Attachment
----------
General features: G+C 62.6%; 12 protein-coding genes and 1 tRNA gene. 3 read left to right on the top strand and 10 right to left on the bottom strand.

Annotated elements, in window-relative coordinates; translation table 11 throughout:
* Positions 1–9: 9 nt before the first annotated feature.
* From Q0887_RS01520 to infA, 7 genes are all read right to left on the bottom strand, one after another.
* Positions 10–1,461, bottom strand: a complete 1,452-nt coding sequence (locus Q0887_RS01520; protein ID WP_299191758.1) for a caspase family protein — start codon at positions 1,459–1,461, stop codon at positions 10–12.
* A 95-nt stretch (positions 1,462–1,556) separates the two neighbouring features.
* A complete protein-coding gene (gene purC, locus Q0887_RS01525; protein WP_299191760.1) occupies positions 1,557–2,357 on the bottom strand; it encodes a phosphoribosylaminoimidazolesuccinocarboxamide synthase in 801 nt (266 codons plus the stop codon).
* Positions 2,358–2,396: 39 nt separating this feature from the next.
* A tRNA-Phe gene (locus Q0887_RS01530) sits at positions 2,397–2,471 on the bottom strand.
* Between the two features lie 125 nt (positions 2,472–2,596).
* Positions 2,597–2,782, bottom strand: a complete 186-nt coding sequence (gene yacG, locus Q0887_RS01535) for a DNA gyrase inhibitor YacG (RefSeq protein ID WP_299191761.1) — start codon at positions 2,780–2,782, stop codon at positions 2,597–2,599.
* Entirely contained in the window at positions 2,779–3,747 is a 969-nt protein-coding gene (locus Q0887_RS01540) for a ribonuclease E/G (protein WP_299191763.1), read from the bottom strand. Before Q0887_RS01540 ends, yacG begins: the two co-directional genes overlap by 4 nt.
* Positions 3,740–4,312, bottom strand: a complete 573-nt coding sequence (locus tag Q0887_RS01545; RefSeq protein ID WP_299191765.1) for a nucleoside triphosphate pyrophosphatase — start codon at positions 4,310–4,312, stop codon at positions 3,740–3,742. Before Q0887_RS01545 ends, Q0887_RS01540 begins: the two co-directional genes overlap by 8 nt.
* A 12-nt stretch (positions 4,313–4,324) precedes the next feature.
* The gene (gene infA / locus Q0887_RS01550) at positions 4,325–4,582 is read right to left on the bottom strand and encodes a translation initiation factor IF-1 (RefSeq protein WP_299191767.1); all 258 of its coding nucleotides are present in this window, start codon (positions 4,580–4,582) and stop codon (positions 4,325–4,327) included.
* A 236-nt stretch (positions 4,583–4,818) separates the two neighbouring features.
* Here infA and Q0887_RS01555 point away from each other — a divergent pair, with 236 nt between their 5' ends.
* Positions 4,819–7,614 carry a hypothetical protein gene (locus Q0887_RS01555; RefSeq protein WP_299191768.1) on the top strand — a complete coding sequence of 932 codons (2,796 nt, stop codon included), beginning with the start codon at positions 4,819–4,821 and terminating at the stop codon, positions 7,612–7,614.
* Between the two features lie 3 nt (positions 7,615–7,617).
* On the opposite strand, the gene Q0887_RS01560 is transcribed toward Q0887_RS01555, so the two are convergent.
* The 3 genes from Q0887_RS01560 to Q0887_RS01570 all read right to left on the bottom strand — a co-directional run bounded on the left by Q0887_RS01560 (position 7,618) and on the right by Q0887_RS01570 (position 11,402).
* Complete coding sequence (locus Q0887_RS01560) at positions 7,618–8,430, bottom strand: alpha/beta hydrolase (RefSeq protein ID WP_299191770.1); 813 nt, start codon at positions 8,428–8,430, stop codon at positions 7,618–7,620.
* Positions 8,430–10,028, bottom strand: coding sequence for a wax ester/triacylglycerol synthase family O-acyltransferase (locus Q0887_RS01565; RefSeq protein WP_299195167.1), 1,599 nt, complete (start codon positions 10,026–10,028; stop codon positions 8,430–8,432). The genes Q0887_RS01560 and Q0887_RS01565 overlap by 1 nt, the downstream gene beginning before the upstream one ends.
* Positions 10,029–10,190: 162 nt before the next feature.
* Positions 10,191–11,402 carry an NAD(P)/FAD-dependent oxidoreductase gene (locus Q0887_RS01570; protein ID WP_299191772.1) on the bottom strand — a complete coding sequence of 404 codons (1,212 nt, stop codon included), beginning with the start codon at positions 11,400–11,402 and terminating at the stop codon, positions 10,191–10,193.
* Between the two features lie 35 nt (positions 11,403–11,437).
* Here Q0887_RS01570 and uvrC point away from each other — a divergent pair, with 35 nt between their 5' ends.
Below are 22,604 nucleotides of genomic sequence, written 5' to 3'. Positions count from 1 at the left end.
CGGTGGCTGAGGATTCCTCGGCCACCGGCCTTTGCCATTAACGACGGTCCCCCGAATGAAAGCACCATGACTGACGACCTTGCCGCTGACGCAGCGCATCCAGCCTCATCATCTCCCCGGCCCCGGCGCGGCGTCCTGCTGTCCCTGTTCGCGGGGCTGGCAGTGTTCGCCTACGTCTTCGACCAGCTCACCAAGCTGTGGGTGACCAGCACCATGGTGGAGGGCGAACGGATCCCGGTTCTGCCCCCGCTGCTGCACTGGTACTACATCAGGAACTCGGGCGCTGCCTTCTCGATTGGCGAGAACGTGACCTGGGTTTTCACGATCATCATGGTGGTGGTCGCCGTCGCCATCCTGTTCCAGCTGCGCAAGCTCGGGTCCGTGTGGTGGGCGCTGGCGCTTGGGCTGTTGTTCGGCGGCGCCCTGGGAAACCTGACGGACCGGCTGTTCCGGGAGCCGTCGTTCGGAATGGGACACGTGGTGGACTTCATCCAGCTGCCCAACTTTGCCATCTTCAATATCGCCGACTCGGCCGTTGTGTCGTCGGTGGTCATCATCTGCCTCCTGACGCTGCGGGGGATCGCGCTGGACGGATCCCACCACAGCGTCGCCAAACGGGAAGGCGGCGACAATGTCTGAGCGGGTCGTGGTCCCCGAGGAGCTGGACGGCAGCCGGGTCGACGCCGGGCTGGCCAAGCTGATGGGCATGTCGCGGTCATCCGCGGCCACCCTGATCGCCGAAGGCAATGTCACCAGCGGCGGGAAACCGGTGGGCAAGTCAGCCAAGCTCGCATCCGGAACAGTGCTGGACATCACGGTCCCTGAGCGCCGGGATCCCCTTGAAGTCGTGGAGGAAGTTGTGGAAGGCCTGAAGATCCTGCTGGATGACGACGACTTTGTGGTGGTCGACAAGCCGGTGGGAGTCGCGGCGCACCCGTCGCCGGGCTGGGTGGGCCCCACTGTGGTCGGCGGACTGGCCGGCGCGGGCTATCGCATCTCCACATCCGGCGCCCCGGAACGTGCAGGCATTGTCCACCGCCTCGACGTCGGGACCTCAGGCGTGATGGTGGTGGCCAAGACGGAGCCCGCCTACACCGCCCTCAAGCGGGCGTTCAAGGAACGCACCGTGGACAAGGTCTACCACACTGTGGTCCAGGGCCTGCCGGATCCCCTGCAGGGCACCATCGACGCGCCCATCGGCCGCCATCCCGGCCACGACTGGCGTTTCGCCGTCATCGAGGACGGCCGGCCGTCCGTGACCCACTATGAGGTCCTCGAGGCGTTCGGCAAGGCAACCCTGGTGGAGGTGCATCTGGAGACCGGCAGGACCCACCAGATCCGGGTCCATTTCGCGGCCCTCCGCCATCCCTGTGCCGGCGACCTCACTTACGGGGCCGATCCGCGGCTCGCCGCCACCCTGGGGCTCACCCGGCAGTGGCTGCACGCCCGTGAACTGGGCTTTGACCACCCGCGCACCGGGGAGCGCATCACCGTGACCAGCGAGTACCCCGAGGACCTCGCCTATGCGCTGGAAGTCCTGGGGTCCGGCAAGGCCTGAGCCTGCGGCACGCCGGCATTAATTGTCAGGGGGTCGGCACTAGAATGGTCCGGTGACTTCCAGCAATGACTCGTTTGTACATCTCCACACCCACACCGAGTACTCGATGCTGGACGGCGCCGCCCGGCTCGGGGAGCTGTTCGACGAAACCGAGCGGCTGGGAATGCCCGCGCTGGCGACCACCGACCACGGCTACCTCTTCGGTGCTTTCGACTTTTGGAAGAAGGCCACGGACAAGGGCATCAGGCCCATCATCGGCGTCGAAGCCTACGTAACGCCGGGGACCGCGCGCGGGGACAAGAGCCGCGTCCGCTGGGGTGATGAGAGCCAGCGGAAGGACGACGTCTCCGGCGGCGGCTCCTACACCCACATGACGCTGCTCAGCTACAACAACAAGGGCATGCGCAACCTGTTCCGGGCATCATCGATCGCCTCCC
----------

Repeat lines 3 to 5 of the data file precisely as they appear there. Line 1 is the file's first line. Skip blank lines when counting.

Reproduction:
* Positions 1–9: 9 nt before the first annotated feature.
* From Q0887_RS01520 to infA, 7 genes are all read right to left on the bottom strand, one after another.
* Positions 10–1,461, bottom strand: a complete 1,452-nt coding sequence (locus Q0887_RS01520; protein ID WP_299191758.1) for a caspase family protein — start codon at positions 1,459–1,461, stop codon at positions 10–12.